• The death of a spouse
  • Divorce
  • Loss of a job
  • Caring for a family member full-time
  • A serious natural disaster

Pros and cons of currently not collectible status

Weigh the pros and cons of CNC status with the IRS:


  • Delays payments entirely (but only temporarily)

  • Avoids garnished wages and asset seizure


  • Interest and fees still accrue

  • Doesn’t eliminate tax debt

  • Difficult to get approved

  • Can impact credit score if IRS files Notice of Federal Tax Lien

File for bankruptcy

As a last resort, you may need to file for Chapter 7 bankruptcy if you are drowning in debts, tax or otherwise. With this type of bankruptcy, you can discharge income tax debts at least three years old. You also have to be current on your tax return filings.

But be careful: Bankruptcy can’t wipe clean all debts—nor does it work with tax liens. If the IRS has already filed a lien against your house, car, or other assets, you’ll need to pay it off (or sell the assets) before it can be removed.

Bankruptcy comes with several costs. You’ll need to pay filing fees, hire a bankruptcy attorney, and potentially pay for bankruptcy counseling classes. On average, it costs between $500 and $3,000.

If you file for bankruptcy, your credit score can drop in a hurry. A person with a FICO score of 680 could lose 150 points in bankruptcy. Someone with a 780 score could lose 240 points.

Ask the expert

Erin Kinkade


If you can’t pay what you owe, it is critical to utilize one of these options in this article and never to ignore the liability. It will not go away. The IRS does not have a statute of limitations to seize past-due taxes, so it can follow you throughout your life.

What is the best IRS debt settlement option for me?

The best IRS debt settlement option depends on your situation:

  • It’s easiest to get approved for an installment plan, but you’ll have to pay back the full amount eventually. This is ideal if you have the means to pay, just not all at once.
  • A partial payment installment plan can be more challenging to get approved for, but you may have more luck than with some of the other options.
  • An Offer in Compromise is the best IRS debt settlement option if you absolutely cannot afford to pay what you owe, but you’ll have a tough time getting approved. It could be a lot of work for no payoff.
  • Applying for currently not collectible status makes sense if you’re unable to pay in the short term but expect to be able to repay your debt after climbing out of whatever temporary financial downturn you’ve found yourself in.
  • Filing for bankruptcy is a last resort. It is never the best IRS debt settlement option; only explore bankruptcy when it’s your only option.

Ask the expert

Erin Kinkade


There are instances when you may not be able to manage your tax liability due to a medical condition that leads to incapacity or otherwise. In this case, consult an estate planning attorney or counselor who can help implement safeguards. For example, a durable or general power of attorney to handle financial affairs specifically including tax liabilities.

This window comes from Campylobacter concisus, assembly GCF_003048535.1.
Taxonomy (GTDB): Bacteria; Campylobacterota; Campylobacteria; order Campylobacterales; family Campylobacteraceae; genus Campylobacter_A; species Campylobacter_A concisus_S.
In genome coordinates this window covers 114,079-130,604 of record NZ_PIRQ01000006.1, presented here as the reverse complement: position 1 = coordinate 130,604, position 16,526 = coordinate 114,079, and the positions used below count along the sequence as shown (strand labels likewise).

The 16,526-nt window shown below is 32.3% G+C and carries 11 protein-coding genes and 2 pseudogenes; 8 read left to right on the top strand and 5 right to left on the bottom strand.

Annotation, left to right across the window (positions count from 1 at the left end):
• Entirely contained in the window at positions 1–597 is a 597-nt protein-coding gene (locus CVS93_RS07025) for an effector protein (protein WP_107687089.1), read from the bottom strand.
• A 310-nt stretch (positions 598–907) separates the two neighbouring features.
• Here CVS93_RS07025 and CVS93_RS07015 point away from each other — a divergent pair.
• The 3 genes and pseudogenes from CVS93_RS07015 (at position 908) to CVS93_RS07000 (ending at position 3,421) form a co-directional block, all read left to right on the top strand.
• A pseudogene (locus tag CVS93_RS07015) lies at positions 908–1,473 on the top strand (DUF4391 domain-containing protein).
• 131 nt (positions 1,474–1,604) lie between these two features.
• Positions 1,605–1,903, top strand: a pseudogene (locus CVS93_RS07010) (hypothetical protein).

How much will the IRS settle for?

The IRS will often settle for what it deems you can feasibly pay. To determine this, the agency will take into account your assets (home, car, etc.), your income, your monthly expenses (rent, utilities, child care, etc.), your savings, and more.

The IRS does not publish statistics about how little the agency might settle for. For instance, when it comes to an OIC, the IRS simply states that it’s willing to settle a tax debt “for less than the full amount owed.”

Your best bet is to work with a tax accountant or tax resolution service to determine the most effective approach.

How to settle with the IRS by yourself

Unfortunately, tax accountants and tax settlement companies are expensive. You can settle tax debts with the IRS yourself, but it may be difficult.

Settling with the IRS requires various forms and documentation, as listed in the table below:

Installment agreementOnline or Form 9465, plus a Collection Information Statement
Partial payment installment agreementForm 9465, plus a Collection Information Statement
Offer in CompromiseForm 656 booklet
Currently not collectible statusMust call IRS at 800-829-1040
BankruptcyMust file a petition through the court system or seek an attorney’s assistance

If this seems too complex to handle solo, you can also call in a tax relief company or tax attorney.

Tax relief firms typically employ tax professionals and attorneys to help with your case. See our guide to the best tax relief companies if you’re considering this option. If you want to learn more about tax relief, check out our tax relief guide.

Ask the expert

Erin Kinkade


Whether you hire a professional to help with your tax debt depends on your level of competency in this area. If it’s not part of your acumen or you don’t have time to research in-depth to become competent, I recommend hiring a professional. Even if you are competent in this area, hiring a professional should help navigate some things you didn’t know that could benefit you through this process.